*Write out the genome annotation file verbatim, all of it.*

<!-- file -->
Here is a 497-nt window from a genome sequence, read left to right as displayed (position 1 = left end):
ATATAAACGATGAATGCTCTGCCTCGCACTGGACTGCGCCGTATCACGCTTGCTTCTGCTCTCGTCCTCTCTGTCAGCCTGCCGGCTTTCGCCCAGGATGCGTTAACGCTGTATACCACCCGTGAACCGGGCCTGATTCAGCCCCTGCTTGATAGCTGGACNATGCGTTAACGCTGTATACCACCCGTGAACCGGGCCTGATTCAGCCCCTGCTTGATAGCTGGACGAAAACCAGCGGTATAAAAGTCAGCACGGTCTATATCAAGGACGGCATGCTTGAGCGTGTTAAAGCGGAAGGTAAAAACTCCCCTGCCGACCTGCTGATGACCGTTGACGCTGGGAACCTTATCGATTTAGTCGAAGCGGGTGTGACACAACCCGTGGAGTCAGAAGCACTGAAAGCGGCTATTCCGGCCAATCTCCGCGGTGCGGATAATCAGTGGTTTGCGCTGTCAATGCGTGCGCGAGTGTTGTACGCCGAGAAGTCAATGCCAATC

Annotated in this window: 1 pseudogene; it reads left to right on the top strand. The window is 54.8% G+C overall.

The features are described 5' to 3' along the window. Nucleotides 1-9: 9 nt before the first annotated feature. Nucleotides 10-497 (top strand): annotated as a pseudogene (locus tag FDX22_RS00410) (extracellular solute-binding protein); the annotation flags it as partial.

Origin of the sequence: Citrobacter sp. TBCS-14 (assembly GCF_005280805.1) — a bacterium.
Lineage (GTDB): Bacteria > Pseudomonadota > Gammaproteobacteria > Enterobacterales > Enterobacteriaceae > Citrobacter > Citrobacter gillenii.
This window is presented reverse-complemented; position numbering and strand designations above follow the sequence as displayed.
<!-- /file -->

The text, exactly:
Here is a 497-nt window from a genome sequence, read left to right as displayed (position 1 = left end):
ATATAAACGATGAATGCTCTGCCTCGCACTGGACTGCGCCGTATCACGCTTGCTTCTGCTCTCGTCCTCTCTGTCAGCCTGCCGGCTTTCGCCCAGGATGCGTTAACGCTGTATACCACCCGTGAACCGGGCCTGATTCAGCCCCTGCTTGATAGCTGGACNATGCGTTAACGCTGTATACCACCCGTGAACCGGGCCTGATTCAGCCCCTGCTTGATAGCTGGACGAAAACCAGCGGTATAAAAGTCAGCACGGTCTATATCAAGGACGGCATGCTTGAGCGTGTTAAAGCGGAAGGTAAAAACTCCCCTGCCGACCTGCTGATGACCGTTGACGCTGGGAACCTTATCGATTTAGTCGAAGCGGGTGTGACACAACCCGTGGAGTCAGAAGCACTGAAAGCGGCTATTCCGGCCAATCTCCGCGGTGCGGATAATCAGTGGTTTGCGCTGTCAATGCGTGCGCGAGTGTTGTACGCCGAGAAGTCAATGCCAATC

Annotated in this window: 1 pseudogene; it reads left to right on the top strand. The window is 54.8% G+C overall.

The features are described 5' to 3' along the window. Nucleotides 1-9: 9 nt before the first annotated feature. Nucleotides 10-497 (top strand): annotated as a pseudogene (locus tag FDX22_RS00410) (extracellular solute-binding protein); the annotation flags it as partial.

Origin of the sequence: Citrobacter sp. TBCS-14 (assembly GCF_005280805.1) — a bacterium.
Lineage (GTDB): Bacteria > Pseudomonadota > Gammaproteobacteria > Enterobacterales > Enterobacteriaceae > Citrobacter > Citrobacter gillenii.
This window is presented reverse-complemented; position numbering and strand designations above follow the sequence as displayed.